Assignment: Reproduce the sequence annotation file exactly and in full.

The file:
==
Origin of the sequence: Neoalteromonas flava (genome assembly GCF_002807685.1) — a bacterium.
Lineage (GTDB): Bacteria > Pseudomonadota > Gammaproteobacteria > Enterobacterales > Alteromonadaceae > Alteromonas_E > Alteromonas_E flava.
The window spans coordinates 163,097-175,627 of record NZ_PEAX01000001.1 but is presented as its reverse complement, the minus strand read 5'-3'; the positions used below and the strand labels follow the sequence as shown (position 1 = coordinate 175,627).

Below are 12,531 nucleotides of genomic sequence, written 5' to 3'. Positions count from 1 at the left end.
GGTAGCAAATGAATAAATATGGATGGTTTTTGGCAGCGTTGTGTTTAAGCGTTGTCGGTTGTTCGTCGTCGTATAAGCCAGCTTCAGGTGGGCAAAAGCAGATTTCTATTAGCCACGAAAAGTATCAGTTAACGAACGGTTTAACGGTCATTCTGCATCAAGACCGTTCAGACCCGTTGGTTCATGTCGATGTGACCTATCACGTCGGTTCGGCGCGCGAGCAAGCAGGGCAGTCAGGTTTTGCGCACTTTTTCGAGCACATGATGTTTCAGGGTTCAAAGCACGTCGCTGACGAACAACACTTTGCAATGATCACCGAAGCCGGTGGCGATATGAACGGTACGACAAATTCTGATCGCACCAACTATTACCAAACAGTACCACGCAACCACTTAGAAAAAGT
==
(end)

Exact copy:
Origin of the sequence: Neoalteromonas flava (genome assembly GCF_002807685.1) — a bacterium.
Lineage (GTDB): Bacteria > Pseudomonadota > Gammaproteobacteria > Enterobacterales > Alteromonadaceae > Alteromonas_E > Alteromonas_E flava.
The window spans coordinates 163,097-175,627 of record NZ_PEAX01000001.1 but is presented as its reverse complement, the minus strand read 5'-3'; the positions used below and the strand labels follow the sequence as shown (position 1 = coordinate 175,627).

Below are 12,531 nucleotides of genomic sequence, written 5' to 3'. Positions count from 1 at the left end.
GGTAGCAAATGAATAAATATGGATGGTTTTTGGCAGCGTTGTGTTTAAGCGTTGTCGGTTGTTCGTCGTCGTATAAGCCAGCTTCAGGTGGGCAAAAGCAGATTTCTATTAGCCACGAAAAGTATCAGTTAACGAACGGTTTAACGGTCATTCTGCATCAAGACCGTTCAGACCCGTTGGTTCATGTCGATGTGACCTATCACGTCGGTTCGGCGCGCGAGCAAGCAGGGCAGTCAGGTTTTGCGCACTTTTTCGAGCACATGATGTTTCAGGGTTCAAAGCACGTCGCTGACGAACAACACTTTGCAATGATCACCGAAGCCGGTGGCGATATGAACGGTACGACAAATTCTGATCGCACCAACTATTACCAAACAGTACCACGCAACCACTTAGAAAAAGT